MyUSB support list:

http://groups.google.com/group/myusb-support-list

AT90USB developers forum:

http://www.avrfreaks.net/

There are two approaches to using an external processor through the serial port.

1. Interface to the USB device and send the raw data in the serial port
and interface to the data on the PSP side.

2. Interface to the USB device, process and configure the data and send
only the results to the PSP.

Since I am sending my keyboard data to Pikey on the PSP side, I did not want to modify that software and put more overhead on the PSP which can cause other side effects and problems.

My keyboard interface reads the USB scan codes from the keyboard and then in flash memory I maintain the translation table to Ascii. The only app that I am writing for the PSP is to be able to send custom translation
tables to be stored in the remote cpu flash.

Also like remotejoy that allowed the gamepad to be mapped to keyboard keys, I am interfacing the external gamepads to the keyboard translation table so you can have button reassignment to your hearts content.

All the burden and overhead does not consume resources on the PSP and does not slow down the system.

After the keyboard and gamepad is done, I have so much more power left in the external cpu I was thinking about taking two of the A/D converters and building a frequency discriminator so I can build a micro based sub woofer amp for the speaker output that is already being sent to my interface.
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Chrighton



Joined: 15 Jun 2005
Posts: 58

PostPosted: Fri Sep 19, 2008 9:00 am    Post subject: Reply with quote

Seems like a great project. It's got my interest, as I'd like to have some keyboard functionality for the slim...
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NeoTechni



Joined: 30 Oct 2006
Posts: 15

PostPosted: Fri Sep 19, 2008 11:23 am    Post subject: Reply with quote

I would love to use this with sixaxis/ps2 to ps3 controller adapters

Especially if you add support for ps1/ps3 modes
ie: in ps1 mode, left on the analog nub/dpad is l2, right is r2, up is l2 and r2 (you can switch between the dpad or analog)
in ps3 mode, select+start = select, select+l=l2 select+r=r2, select+analog=right analog, select+home=home on ps3 side

hell itd make a great fps adapter using mice. i cant wait for your code release. ill have to buy one of these boards and make a docking bay for my slim
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everlasting



Joined: 19 Mar 2007
Posts: 41

PostPosted: Fri Sep 19, 2008 2:03 pm    Post subject: Reply with quote

gr8npwrfl wrote:
MyUSB support list:

http://groups.google.com/group/myusb-support-list

AT90USB developers forum:

http://www.avrfreaks.net/


Wow thanks for such a good info, I never heard about MyUSB, seems real cool. Definitely i have to test some stuff this weekend.
Thanks again.
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gr8npwrfl



Joined: 28 Aug 2008
Posts: 12
Location: Southern California

PostPosted: Fri Sep 19, 2008 2:42 pm    Post subject: gamepads supported Reply with quote

I am doing the drivers for three gamepads:

Xbox 360 Wireless with chatpad keyboard and headset microphone

PS2 / PS3 Wireless gamespads with rumble

Logitech Wingman wireless rumble gamepad

After the base gamepads are supported then I will take the left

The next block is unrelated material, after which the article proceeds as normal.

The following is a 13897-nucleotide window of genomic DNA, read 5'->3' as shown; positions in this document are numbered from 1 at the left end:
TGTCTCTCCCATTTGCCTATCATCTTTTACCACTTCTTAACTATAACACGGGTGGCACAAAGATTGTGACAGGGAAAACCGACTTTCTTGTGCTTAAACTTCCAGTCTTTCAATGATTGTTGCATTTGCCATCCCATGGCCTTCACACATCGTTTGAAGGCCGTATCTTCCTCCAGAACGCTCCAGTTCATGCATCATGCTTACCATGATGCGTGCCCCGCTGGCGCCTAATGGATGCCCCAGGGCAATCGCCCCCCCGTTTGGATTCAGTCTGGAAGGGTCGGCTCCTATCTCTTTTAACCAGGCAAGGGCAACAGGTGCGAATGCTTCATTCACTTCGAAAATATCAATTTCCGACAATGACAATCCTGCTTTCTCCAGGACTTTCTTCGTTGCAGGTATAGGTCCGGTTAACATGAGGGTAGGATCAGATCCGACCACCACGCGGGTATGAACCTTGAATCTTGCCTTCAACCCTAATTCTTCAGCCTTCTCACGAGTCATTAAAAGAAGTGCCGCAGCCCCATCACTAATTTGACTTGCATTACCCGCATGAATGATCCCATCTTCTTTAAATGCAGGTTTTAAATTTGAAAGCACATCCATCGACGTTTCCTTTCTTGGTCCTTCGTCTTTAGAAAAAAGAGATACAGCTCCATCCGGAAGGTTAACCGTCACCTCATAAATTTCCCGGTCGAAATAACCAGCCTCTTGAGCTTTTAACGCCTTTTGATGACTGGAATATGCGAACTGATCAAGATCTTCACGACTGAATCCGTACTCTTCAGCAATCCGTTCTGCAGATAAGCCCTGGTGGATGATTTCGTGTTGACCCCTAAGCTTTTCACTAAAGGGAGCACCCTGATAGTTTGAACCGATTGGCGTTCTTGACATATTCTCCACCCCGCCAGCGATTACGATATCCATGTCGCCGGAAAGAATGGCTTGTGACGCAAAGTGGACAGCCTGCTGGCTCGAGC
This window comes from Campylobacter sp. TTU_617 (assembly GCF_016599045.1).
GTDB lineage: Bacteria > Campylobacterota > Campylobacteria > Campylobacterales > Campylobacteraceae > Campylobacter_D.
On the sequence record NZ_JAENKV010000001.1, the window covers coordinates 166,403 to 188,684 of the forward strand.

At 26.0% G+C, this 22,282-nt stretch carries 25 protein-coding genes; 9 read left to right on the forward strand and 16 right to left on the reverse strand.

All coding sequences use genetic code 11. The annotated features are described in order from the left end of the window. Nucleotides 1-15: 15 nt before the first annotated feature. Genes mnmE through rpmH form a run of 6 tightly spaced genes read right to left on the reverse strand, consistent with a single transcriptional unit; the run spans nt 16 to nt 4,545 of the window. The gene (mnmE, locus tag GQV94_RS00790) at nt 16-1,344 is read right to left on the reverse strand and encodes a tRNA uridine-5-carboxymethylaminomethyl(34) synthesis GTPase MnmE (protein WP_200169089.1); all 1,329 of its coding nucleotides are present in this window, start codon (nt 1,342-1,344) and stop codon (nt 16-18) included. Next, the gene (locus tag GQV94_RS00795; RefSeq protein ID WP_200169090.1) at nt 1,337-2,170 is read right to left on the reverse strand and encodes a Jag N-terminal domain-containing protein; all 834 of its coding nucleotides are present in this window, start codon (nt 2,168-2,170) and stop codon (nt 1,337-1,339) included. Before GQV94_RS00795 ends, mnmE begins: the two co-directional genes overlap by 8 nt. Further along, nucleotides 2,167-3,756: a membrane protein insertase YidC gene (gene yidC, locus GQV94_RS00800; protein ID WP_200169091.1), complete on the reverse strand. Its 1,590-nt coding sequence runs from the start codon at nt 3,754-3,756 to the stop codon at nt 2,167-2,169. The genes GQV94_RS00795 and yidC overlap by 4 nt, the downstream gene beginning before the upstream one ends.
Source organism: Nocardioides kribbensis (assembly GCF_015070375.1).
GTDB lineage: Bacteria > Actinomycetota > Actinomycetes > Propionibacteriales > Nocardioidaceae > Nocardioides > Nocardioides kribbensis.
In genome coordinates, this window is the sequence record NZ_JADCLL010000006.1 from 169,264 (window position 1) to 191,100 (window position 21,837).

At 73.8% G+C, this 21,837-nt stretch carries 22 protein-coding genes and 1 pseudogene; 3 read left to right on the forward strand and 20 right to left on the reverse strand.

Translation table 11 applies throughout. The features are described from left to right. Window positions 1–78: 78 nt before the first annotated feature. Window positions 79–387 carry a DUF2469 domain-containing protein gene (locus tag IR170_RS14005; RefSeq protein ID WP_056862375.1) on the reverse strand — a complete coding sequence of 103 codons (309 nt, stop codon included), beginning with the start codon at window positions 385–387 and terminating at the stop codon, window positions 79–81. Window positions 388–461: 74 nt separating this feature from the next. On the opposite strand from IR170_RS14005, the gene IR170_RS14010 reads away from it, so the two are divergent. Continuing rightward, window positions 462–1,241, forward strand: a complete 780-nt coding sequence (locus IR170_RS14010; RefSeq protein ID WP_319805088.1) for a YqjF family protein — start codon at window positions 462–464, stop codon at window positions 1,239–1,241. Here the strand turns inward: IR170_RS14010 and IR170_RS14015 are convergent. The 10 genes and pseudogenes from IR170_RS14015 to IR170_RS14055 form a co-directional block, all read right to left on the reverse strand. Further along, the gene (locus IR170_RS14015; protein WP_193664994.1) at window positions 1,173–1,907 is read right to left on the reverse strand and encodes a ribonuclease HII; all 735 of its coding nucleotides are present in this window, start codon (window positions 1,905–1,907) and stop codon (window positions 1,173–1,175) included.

and right audio into two of the A/D converters on the chip and
use frequency descrimination software to create a sub woofer
output that will turn the rumble on and off. So gunshots, crashes,
and explosions will cause the rumble on the gamepads

The drivers are in order I am doing them. Any button or joystick will
be able to be mapped to any internal PSP button or gamepad. They will
be logic ored with the internal buttons so both the gamepad and the
PSP controls will both work at the same time.

All the interfacing I am doing is based on mapping files. You will be able
to have different map files for different apps. I am even looking at a
way that Pikey can tell me what mode the PSP is in so you can not
only have different maps for different games, you will be able to have
different maps for the XMB mode, the game 150 mode and the game 3.xxx mode.

All the maps are held in the flash memory of the interface to minimize the
impact on PSP memory.
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NeoTechni



Joined: 30 Oct 2006
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PostPosted: Sat Sep 20, 2008 9:38 am    Post subject: Reply with quote

Would it be possible for you to post instructions on how to make a cable to plug into this and a psp, while allowing component video out, or any psp serial/headphone/remote/video cable to plug into it?
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gr8npwrfl



Joined: 28 Aug 2008
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Location: Southern California

PostPosted: Sat Sep 20, 2008 11:19 am    Post subject: Reply with quote

I will look and see if I can find a PSP connector socket. Then all the pins can be brought out to the interface and you can then plug in the monitor cable so you do not lose that capability.
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sauron_le_noir



Joined: 05 Jul 2008
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PostPosted: Sun Sep 21, 2008 4:36 am    Post subject: Reply with quote

Is this stuff also for the psp slim or just for the phat ?
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gr8npwrfl



Joined: 28 Aug 2008
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PostPosted: Sun Sep 21, 2008 6:10 am    Post subject: Reply with quote

both the slim and the phat

I have tested both with 4.1 m33 software
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everlasting



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PostPosted: Mon Sep 22, 2008 5:06 am    Post subject: Reply with quote

I try to avoid asking people to make things for me, so take this just a suggestion.